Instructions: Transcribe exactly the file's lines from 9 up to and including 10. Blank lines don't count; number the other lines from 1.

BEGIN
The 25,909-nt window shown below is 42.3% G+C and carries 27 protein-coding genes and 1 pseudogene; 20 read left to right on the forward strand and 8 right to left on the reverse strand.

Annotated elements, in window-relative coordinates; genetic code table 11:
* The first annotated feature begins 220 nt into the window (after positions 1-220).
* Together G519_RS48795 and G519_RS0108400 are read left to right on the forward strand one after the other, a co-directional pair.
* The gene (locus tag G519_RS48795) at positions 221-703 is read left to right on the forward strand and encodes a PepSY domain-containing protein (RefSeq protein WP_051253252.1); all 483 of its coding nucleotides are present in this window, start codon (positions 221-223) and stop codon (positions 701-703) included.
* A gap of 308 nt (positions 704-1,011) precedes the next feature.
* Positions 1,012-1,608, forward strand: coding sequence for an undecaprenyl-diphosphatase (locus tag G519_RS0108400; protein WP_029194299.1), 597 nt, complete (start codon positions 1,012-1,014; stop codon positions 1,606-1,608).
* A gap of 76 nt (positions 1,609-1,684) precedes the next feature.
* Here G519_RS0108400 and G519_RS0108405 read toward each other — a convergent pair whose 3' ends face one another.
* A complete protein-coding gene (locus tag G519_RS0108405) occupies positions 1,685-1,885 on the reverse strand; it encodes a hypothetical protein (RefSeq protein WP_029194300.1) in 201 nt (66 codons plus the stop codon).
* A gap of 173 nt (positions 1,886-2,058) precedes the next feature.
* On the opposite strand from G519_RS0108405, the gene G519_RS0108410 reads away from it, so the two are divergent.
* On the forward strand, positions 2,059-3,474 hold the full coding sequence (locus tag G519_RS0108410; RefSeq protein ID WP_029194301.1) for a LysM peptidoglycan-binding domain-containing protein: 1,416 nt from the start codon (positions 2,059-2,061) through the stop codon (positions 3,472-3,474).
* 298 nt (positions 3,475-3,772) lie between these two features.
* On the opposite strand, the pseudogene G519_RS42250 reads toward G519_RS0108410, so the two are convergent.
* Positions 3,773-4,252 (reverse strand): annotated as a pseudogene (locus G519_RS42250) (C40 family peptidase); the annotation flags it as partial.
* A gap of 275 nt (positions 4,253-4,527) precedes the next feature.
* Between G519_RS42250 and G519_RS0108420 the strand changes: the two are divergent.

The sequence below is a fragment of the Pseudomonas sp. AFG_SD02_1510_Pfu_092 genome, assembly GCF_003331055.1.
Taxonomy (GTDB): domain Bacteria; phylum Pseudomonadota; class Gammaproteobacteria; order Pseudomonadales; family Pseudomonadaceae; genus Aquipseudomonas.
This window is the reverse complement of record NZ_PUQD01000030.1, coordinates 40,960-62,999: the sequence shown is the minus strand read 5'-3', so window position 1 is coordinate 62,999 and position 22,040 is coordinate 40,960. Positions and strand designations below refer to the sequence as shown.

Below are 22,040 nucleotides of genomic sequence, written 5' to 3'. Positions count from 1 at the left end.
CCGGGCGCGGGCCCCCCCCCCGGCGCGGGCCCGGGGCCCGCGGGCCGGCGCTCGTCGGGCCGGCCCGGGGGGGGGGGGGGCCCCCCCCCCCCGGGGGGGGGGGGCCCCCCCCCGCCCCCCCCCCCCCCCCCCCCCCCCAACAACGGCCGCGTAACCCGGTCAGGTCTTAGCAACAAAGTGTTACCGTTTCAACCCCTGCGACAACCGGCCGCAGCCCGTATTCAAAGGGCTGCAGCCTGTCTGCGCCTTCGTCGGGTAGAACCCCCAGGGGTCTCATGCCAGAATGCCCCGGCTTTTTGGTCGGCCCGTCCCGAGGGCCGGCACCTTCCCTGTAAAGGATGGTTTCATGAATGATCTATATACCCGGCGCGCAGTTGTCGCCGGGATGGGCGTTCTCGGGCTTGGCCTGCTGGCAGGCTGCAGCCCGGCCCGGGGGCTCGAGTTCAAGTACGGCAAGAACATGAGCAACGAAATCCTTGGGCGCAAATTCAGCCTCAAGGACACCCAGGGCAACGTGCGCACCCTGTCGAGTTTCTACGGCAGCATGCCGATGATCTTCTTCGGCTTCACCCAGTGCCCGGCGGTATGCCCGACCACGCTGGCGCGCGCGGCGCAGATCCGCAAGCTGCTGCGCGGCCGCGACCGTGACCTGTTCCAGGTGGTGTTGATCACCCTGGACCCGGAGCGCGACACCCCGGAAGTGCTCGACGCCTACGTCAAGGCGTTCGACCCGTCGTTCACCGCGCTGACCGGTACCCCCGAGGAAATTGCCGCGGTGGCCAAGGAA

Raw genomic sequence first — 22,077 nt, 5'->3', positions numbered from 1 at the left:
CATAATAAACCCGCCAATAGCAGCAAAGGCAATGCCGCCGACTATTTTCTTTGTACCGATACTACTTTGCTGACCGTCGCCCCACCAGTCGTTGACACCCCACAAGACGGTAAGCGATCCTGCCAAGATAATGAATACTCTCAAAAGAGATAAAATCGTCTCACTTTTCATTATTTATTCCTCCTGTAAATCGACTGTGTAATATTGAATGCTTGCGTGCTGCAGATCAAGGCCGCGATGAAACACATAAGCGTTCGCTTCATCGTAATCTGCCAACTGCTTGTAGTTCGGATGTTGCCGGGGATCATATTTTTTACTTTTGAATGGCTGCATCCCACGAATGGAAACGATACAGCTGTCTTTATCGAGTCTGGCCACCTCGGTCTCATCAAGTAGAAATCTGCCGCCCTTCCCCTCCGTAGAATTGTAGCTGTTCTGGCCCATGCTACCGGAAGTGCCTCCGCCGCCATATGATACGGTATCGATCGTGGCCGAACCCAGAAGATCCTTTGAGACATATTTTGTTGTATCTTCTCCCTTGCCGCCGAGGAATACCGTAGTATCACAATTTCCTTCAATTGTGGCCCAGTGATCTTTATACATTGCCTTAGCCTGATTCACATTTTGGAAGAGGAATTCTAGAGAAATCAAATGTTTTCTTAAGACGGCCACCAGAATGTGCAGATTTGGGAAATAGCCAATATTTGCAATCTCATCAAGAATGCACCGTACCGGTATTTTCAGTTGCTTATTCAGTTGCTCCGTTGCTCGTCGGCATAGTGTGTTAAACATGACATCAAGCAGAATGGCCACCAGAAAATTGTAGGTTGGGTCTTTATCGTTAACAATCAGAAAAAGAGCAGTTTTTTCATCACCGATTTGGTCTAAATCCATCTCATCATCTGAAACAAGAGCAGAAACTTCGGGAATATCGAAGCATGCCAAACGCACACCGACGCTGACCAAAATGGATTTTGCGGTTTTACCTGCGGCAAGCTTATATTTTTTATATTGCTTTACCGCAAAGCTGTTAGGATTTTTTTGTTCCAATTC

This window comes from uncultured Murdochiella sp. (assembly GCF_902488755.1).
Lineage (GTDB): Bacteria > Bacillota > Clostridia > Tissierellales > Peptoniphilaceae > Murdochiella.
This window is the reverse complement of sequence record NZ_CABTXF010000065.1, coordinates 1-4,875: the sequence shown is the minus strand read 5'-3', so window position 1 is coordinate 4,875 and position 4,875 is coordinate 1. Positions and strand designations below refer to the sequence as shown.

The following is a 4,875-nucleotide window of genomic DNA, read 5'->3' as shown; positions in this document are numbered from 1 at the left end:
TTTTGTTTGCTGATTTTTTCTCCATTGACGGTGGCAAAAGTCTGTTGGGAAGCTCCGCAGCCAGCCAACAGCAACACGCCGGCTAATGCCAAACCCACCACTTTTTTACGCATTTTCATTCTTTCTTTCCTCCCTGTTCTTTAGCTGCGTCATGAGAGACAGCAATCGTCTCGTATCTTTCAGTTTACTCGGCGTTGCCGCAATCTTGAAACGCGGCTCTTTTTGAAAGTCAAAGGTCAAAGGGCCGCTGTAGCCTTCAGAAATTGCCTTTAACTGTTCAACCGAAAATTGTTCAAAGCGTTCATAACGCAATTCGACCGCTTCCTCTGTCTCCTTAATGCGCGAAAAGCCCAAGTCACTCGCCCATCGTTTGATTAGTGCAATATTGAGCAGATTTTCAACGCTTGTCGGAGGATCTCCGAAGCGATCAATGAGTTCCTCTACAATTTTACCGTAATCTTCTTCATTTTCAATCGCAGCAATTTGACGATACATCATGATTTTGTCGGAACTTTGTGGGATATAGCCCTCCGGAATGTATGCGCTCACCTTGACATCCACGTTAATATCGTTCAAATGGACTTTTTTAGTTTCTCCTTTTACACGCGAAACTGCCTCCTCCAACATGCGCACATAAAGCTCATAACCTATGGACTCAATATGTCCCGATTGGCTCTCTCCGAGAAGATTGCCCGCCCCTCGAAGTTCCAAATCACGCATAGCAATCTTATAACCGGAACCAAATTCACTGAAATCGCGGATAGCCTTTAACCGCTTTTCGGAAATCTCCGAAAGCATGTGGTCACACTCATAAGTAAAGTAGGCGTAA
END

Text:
* Here G519_RS0108400 and G519_RS0108405 read toward each other — a convergent pair whose 3' ends face one another.
* A complete protein-coding gene (locus tag G519_RS0108405) occupies positions 1,685-1,885 on the reverse strand; it encodes a hypothetical protein (RefSeq protein WP_029194300.1) in 201 nt (66 codons plus the stop codon).